Professor Don Boudreaux of George Mason University has an excellent post about exchange rates and politics over at Cafe Hayek.  He makes an eloquent argument about the implausibilities and inefficiencies of currency manipulation that I couldn’t improve upon.

However, I am reminded of the discussions I had with my International Law professor.  He was convinced that China is actively and successfully strengthening the Yuan against the dollar by buying U.S. bonds and that the resulting trade deficit is disastrous for the U.S.  After he raised the issue for the forty-third time, I pointed out that if the Chinese government was in fact propping-up the Yuan, the end result would be a transfer of wealth from poor Chinese to wealthy Americans.  And why, I asked, would Americans think this was a bad thing?  His response was essentially, “Well the Chinese aren’t stupid, are they?”

Unfortunately, I didn’t have a witty response to complete this anecdote, but I have given some thought to the issue.  I think the correct response may well be, “No, Chinese politicians are not stupid, but they are beholden to special interests just like American politicians.

It is striking to me that we ascribe such a superior level of knowledge, wisdom and focus to foreign leaders.  The near hero worship of Soviet leaders during the Cold War by some, especially among the academy, is one example.  Then, during the ’70s and ’80s others imagined a concerted effort by the Japanese to conquer America economically.  People never saw individual Japanese companies competently competing in a global market place.  Rather, we were afraid of “the Japanese” invasion.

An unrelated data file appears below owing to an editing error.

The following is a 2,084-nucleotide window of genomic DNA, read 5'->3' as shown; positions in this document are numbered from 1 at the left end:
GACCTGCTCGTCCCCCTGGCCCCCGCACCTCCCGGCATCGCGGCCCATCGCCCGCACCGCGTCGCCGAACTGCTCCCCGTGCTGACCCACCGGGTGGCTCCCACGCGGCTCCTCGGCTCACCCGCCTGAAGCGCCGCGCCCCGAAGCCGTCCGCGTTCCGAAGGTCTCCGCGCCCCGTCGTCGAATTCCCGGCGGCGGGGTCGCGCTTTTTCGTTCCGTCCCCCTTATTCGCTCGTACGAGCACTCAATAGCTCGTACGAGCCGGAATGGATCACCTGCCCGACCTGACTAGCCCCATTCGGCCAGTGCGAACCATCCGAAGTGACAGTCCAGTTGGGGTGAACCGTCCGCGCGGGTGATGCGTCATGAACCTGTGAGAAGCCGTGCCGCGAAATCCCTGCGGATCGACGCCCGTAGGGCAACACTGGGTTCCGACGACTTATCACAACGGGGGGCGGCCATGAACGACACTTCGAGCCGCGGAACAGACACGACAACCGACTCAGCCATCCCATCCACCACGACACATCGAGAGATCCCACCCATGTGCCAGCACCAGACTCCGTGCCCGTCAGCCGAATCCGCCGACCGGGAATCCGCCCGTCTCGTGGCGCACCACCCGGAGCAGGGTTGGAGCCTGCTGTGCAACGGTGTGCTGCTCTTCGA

We see U.S. politicians enacting measures that benefit politically connected minorities at the expense of the majority of Americans, but we don’t assume a visionary effort to dominate the world sugar market.  Why then do we assume that Chinese politicians are so much more strategic?  Every government must appease a certain constituency in order to stay in power, even nondemocratic governments.  If we assume that the Chinese are successfully manipulating the currency market, isn’t it more logical to assume that the goal is to appease a powerful domestic manufacturing lobby?  The alternative is to assume that China plans to dominate the West by giving away its wealth.

Note:  Brad Delong sees the deficit as the result of U.S. exports of international liquidity and wealth preservation services, and Tyler Cowen notes that revaluation of the Yuan would likely have negligible effect.

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